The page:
The riots engulfing the U.S. were provoked by Moscow, according to National Security Advisor to President Barack Obama from 2013 to 2017 and U.S. Ambassador to the United Nations from 2009 to 2013, Susan Rice. She even took it one step further by claiming that those who smashed police stations were strictly following a “Russian playbook.” This allegation without evidence is of course unsurprising since Rice was a key player in pushing for U.S. sanctions against Russia over issues in Ukraine.
More profound is not only that she pins the riots in the U.S. as part of Russian interference, but she ignores the true economic and sociological reasons behind the riots. On top, she contradicts her own role in backing and supporting violent protests, rioting and then armed insurgency against Syrian President Bashar al-Assad in 2011 that eventually culminated into a bloody war that is nearly 10-years old and resulted in hundreds of thousands deaths. Her same instigation and support for the bloody uprising in Syria was also repeated against Colonel Muammar Gaddafi in Libya in 2011.
Protests and riots in the U.S. followed the death of African-American George Floyd when he was arrested by police in the city of Minneapolis, with riots quickly spreading to Washington, San Francisco, Portland, Miami, Indianapolis, Philadelphia, New York, St. Louis and Atlanta. Police officer Derek Chauvin, who was directly responsible for Floyd’s death, was terminated from his job and is facing murder and manslaughter charges. But the protesters also demand an end to systematic racism and police brutality that has a centuries old history in the U.S.
Many people held up the banner with Floyd’s dying words: “I cannot breathe.” But peaceful actions quickly escalated into clashes, and then riots and looting began, and more violently, shootings against police officers are being reported. In major cities there are now curfews, but this has not helped, especially as police precincts have been trashed, a courthouse set on fire in Portland, police cars stoned and burnt in New York, and police officers shot in St. Louis. President Trump responded to the violence by agreeing to use the military to quell the revolt and charged so-called leftist extremist groups as domestic terrorists.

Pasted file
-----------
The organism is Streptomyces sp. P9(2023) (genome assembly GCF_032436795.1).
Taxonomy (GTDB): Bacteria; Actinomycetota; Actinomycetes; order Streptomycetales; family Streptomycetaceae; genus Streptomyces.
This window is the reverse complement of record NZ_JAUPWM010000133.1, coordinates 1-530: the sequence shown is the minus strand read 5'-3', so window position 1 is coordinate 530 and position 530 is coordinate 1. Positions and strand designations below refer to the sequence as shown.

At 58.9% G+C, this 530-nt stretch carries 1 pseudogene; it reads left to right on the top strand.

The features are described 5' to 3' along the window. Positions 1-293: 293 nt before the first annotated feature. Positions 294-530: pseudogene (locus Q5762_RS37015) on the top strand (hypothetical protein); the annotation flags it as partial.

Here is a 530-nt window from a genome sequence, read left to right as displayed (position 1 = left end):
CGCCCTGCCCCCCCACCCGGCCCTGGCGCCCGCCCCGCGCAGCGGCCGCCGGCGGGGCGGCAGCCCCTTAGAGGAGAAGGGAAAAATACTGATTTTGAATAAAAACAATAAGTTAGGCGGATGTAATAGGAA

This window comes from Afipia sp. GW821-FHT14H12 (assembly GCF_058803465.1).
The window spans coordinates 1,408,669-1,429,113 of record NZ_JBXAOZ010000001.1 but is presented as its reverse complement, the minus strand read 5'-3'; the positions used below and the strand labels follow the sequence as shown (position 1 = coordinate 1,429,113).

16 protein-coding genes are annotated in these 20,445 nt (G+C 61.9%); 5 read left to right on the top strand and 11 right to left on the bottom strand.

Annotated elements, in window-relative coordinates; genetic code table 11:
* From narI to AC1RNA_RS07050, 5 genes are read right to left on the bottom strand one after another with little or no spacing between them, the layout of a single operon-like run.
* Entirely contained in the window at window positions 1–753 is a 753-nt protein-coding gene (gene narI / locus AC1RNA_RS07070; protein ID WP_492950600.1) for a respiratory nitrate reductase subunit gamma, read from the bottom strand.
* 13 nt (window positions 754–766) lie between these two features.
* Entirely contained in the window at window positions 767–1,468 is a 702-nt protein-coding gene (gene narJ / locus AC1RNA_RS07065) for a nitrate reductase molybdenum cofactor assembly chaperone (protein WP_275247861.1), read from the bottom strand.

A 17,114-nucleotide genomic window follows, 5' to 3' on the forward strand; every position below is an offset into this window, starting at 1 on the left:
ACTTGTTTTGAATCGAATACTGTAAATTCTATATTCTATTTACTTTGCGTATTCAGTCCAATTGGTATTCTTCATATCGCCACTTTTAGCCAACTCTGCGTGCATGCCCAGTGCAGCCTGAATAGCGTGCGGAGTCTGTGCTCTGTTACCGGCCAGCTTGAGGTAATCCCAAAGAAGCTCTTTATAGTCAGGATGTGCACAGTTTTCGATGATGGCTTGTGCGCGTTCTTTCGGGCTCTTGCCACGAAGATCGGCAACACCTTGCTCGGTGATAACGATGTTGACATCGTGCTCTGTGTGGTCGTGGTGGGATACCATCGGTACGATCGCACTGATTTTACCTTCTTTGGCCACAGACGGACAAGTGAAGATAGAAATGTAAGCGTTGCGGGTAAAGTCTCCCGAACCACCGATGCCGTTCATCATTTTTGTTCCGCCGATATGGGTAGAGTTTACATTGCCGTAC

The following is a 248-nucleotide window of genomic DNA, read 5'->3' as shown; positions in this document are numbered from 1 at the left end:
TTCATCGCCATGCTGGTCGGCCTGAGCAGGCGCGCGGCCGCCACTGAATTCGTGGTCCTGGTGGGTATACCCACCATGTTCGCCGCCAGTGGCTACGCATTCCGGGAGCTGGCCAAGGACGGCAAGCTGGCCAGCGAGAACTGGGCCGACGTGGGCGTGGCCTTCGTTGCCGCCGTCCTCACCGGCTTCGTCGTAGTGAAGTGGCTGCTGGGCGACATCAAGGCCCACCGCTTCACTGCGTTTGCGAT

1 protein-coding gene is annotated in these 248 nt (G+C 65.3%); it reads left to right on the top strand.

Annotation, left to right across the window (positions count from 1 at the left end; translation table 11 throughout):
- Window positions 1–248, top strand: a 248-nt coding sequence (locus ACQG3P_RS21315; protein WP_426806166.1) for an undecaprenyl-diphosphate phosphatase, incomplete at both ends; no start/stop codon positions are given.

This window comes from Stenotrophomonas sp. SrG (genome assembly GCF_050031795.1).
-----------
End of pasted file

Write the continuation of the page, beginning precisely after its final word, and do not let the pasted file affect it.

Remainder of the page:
Rice is not the only pundit to say Russia has a role in the riots. Former New Orleans Mayor Marc Morial appearing on CNN and said that Russian agents and white supremacists were behind the riots. This is just one of many in a choir who are all pointing towards Moscow as the instigator of these events and not reflecting on their own deep domestic divisions as a reason for the revolt.
Trump even rejected the Russia-blaming, saying on Twitter
By passing the blame onto Russia, American voices are ignoring the deep polarization and division in their own society. Not only is there a division between liberal and conservative philosophical ideologies, but there is also a deep unreconciled race and class division in the U.S. The coronavirus pandemic flared these divisions as millions of Americans became unemployed and pushed further into destitution at a time when American billionaires continue to make massive profits – the killing of Floyd has been another spark that caused an explosion over these issues.
Yet, many in the U.S. think that there are no deep divisions and that the reason for all the problems is Trump and the Russians. But by ignoring the root causes of why such revolts continually occur in the U.S., these events are only going to continue happening without the need of ‘Moscow’s hidden hand.’
The search for an external enemy to blame for the U.S.’ own domestic issues will only propel Trump to a successful re-election campaign as the majority of Americans know this is a purely domestic affair. Just as Democratic-sympathetic media and their stakeholders pushed the Russian interference narrative during the 2016 election campaign, something proven to be false, they are once again resurrecting the unsuccessful tactic that will only work in Trump’s favor.
An attempt to use conventional ideological patterns is dangerous for the U.S. itself: after all, protests are real, as are the causes for it, and therefore, blaming Russia for it will not solve anything. Rather, it will actually galvanize support for Trump as ordinary Americans feel like their frustrations and voice are being heard by him, and not sidelined in favor of unsubstantial allegations made by Democrat Party supporters that Russia is responsible for the riots.
By Paul Antonopoulos